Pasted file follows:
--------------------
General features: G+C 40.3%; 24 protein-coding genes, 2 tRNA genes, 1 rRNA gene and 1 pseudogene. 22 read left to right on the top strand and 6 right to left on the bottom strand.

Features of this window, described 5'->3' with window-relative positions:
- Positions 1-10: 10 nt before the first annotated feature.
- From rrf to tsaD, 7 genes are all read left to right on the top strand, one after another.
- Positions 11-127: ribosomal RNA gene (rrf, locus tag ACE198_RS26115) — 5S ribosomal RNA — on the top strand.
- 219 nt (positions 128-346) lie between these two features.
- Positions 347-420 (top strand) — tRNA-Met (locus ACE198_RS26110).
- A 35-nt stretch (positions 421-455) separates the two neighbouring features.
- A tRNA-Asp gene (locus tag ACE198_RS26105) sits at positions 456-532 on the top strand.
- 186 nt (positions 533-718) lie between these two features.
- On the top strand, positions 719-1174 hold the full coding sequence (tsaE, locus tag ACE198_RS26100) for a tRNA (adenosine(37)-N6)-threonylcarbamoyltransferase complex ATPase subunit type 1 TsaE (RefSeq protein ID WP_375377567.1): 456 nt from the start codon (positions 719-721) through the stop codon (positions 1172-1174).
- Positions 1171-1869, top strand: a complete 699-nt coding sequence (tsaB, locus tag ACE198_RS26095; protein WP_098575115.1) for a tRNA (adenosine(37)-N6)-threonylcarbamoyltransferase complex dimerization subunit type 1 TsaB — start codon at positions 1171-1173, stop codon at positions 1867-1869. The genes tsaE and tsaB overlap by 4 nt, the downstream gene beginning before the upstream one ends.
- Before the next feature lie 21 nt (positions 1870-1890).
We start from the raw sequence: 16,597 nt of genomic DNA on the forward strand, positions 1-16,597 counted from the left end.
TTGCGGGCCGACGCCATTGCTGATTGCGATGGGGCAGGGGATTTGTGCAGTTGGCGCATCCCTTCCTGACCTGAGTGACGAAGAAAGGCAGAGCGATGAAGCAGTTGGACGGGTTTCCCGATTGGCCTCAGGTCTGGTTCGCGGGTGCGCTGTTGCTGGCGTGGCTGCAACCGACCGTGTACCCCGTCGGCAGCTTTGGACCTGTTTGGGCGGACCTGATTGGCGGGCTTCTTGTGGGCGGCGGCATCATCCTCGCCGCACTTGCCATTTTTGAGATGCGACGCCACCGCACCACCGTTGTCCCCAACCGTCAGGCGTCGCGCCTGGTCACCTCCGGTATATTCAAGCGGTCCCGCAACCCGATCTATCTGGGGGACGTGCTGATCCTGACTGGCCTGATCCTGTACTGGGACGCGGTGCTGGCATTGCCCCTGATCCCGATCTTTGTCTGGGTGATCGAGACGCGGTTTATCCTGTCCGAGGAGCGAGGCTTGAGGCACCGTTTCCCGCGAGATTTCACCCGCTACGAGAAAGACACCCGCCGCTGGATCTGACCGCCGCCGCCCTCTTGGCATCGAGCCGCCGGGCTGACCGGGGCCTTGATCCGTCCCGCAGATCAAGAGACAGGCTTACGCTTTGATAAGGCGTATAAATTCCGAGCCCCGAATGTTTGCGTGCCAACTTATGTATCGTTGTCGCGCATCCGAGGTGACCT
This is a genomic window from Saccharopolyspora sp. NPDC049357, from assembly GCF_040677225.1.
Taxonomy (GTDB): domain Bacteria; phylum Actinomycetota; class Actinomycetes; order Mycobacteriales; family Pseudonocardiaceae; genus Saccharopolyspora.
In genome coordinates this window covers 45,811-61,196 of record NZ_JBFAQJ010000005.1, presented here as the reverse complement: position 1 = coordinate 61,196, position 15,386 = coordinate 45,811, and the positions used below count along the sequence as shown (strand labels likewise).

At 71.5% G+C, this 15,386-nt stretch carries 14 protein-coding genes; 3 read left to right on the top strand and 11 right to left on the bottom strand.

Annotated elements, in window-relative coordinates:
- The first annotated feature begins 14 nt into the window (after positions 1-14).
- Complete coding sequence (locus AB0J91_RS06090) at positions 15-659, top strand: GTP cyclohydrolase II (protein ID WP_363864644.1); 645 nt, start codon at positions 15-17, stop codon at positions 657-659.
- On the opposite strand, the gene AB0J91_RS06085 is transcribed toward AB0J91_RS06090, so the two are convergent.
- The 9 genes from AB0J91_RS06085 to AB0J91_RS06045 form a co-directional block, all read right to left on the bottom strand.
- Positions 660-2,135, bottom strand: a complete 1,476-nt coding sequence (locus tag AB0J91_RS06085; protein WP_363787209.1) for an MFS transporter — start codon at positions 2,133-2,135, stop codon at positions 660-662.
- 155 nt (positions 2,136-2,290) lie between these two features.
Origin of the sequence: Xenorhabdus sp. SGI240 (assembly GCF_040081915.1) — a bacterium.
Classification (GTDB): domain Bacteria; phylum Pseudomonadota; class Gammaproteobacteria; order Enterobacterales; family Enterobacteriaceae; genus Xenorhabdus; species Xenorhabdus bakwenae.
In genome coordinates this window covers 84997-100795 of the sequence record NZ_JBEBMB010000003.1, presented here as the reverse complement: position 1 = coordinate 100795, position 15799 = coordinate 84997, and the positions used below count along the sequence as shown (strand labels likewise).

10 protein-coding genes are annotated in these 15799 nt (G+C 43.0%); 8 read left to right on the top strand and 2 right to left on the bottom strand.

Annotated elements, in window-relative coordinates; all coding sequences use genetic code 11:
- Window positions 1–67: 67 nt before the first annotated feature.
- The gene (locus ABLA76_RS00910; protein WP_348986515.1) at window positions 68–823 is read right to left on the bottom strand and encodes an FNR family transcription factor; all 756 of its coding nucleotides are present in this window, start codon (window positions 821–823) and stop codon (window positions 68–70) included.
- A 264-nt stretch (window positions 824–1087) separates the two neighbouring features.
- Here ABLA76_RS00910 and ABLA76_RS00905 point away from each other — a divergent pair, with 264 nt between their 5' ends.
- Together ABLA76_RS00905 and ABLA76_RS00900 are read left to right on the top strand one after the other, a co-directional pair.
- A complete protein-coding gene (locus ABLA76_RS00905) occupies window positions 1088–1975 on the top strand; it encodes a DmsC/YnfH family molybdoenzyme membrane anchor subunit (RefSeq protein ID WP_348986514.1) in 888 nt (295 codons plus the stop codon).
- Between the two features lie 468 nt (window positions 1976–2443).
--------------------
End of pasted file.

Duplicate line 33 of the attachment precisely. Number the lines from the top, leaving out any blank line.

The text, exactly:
- The gene (locus ABLA76_RS00910; protein WP_348986515.1) at window positions 68–823 is read right to left on the bottom strand and encodes an FNR family transcription factor; all 756 of its coding nucleotides are present in this window, start codon (window positions 821–823) and stop codon (window positions 68–70) included.